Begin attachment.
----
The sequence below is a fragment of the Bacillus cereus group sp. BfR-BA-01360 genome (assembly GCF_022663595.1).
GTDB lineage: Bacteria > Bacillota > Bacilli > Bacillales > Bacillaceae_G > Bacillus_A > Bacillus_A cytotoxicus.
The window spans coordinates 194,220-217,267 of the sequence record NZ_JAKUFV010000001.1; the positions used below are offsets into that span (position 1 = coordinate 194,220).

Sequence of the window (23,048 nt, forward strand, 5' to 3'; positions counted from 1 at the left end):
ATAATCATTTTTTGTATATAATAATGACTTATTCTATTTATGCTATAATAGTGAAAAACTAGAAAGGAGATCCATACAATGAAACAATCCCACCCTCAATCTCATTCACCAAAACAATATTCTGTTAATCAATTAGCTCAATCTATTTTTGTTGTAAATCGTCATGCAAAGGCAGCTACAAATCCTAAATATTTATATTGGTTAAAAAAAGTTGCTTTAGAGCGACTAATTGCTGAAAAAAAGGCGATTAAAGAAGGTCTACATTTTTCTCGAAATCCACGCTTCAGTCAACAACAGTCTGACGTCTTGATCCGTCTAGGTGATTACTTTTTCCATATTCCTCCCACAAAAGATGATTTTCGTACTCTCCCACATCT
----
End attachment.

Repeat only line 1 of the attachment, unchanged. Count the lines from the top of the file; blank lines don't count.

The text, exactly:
The sequence below is a fragment of the Bacillus cereus group sp. BfR-BA-01360 genome (assembly GCF_022663595.1).